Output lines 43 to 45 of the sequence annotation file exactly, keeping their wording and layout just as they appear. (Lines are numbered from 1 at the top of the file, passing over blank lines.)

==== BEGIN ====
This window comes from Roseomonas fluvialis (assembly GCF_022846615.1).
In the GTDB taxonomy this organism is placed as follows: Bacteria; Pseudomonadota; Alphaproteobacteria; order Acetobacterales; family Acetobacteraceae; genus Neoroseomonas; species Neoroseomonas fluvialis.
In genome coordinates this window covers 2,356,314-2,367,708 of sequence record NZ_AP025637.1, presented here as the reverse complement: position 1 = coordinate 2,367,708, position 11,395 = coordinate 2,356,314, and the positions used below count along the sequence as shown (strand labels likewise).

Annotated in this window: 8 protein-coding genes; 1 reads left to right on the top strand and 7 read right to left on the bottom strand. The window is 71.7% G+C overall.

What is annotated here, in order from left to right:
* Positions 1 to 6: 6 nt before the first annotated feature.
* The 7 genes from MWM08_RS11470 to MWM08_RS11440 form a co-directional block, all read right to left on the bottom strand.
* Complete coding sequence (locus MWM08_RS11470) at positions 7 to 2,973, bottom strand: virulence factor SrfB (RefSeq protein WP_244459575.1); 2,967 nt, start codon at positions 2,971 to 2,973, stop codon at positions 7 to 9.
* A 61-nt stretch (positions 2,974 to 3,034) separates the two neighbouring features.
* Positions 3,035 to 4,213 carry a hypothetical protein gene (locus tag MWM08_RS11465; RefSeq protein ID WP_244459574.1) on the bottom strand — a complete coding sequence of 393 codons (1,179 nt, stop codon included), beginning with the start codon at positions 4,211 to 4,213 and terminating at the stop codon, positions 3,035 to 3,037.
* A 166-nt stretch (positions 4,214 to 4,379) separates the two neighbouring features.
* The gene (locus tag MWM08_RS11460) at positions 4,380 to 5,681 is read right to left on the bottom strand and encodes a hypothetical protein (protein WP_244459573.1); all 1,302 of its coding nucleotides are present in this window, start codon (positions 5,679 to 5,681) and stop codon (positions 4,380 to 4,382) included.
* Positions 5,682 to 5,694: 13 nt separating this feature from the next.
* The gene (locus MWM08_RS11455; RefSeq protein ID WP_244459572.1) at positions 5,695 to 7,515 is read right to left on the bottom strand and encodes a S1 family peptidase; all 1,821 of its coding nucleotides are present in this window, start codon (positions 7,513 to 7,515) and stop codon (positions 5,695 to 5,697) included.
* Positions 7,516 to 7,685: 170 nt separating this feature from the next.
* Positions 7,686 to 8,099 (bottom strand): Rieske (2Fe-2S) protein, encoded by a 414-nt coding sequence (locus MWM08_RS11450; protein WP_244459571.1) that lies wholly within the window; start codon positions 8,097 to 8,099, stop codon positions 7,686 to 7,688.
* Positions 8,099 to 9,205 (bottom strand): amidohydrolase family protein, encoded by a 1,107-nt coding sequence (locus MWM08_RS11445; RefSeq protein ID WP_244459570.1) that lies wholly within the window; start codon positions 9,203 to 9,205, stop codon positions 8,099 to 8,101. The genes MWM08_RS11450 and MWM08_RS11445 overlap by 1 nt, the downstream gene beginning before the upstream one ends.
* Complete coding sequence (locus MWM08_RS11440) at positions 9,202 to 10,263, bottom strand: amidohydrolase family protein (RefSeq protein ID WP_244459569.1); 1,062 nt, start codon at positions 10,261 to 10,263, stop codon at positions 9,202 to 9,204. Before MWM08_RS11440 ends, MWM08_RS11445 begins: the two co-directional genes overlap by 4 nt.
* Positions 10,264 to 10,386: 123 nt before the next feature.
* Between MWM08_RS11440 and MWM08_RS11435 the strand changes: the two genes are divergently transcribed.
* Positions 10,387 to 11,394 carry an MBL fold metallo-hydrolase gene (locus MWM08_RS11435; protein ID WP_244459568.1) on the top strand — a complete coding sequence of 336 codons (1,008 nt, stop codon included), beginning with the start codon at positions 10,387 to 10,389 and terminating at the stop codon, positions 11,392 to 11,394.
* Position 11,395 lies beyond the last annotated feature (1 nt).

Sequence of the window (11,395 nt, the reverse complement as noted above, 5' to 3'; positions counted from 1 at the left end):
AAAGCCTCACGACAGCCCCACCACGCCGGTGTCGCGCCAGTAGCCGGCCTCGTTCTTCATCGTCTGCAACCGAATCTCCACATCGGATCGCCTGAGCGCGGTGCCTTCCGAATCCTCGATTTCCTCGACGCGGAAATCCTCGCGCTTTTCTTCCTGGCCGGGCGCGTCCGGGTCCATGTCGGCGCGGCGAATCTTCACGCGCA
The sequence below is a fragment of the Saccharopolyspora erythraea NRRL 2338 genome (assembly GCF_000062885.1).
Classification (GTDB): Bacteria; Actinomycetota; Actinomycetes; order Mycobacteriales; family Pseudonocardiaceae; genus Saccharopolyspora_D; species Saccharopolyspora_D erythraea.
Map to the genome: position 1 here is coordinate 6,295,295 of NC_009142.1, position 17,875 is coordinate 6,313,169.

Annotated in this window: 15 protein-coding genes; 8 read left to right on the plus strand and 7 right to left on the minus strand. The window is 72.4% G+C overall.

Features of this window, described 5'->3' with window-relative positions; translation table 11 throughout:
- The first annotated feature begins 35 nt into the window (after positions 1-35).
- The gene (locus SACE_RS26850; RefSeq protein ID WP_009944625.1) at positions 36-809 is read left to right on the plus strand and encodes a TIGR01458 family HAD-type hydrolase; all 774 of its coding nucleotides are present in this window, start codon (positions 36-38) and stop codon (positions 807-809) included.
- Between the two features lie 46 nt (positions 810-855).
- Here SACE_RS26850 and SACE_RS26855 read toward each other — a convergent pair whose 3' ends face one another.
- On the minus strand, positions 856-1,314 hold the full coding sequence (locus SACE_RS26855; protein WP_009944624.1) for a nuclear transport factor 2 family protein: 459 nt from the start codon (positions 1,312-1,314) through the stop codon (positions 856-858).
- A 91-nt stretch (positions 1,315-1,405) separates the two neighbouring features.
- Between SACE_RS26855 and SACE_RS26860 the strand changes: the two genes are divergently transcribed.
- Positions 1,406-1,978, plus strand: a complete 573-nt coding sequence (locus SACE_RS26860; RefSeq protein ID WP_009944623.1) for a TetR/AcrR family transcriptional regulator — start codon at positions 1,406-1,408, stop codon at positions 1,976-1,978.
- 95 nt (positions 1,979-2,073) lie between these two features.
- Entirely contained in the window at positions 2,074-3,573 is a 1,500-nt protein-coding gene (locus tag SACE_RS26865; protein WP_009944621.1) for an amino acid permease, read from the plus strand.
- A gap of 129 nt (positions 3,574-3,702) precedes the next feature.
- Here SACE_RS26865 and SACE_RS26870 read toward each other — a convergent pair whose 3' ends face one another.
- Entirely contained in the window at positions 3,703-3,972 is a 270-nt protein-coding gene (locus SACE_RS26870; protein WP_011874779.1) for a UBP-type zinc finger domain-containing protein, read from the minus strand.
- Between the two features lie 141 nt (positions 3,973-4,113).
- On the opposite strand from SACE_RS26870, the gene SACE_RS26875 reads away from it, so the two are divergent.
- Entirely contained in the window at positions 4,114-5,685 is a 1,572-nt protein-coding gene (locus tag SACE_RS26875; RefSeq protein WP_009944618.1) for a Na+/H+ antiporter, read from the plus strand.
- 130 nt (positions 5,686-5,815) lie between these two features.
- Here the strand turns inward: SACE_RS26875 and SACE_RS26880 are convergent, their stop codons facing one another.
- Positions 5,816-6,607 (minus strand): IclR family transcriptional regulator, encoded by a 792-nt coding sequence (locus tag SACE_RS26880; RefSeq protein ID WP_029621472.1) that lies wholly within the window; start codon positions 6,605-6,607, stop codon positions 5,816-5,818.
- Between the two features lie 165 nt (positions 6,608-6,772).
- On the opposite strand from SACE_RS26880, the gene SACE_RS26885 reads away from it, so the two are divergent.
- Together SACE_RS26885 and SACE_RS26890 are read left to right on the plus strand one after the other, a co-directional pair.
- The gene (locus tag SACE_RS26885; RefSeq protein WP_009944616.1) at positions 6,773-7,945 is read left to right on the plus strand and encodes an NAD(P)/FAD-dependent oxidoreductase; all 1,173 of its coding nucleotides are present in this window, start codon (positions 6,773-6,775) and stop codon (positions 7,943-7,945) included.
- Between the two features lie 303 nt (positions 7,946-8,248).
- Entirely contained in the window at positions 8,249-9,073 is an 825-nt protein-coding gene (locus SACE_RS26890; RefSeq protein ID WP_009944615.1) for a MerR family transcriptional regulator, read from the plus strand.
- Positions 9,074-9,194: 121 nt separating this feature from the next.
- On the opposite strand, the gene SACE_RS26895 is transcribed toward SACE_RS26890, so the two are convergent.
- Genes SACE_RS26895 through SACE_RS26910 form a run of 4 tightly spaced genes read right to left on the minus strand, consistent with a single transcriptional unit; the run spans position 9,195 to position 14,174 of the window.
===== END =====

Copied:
- Between the two features lie 141 nt (positions 3,973-4,113).
- On the opposite strand from SACE_RS26870, the gene SACE_RS26875 reads away from it, so the two are divergent.
- Entirely contained in the window at positions 4,114-5,685 is a 1,572-nt protein-coding gene (locus tag SACE_RS26875; RefSeq protein WP_009944618.1) for a Na+/H+ antiporter, read from the plus strand.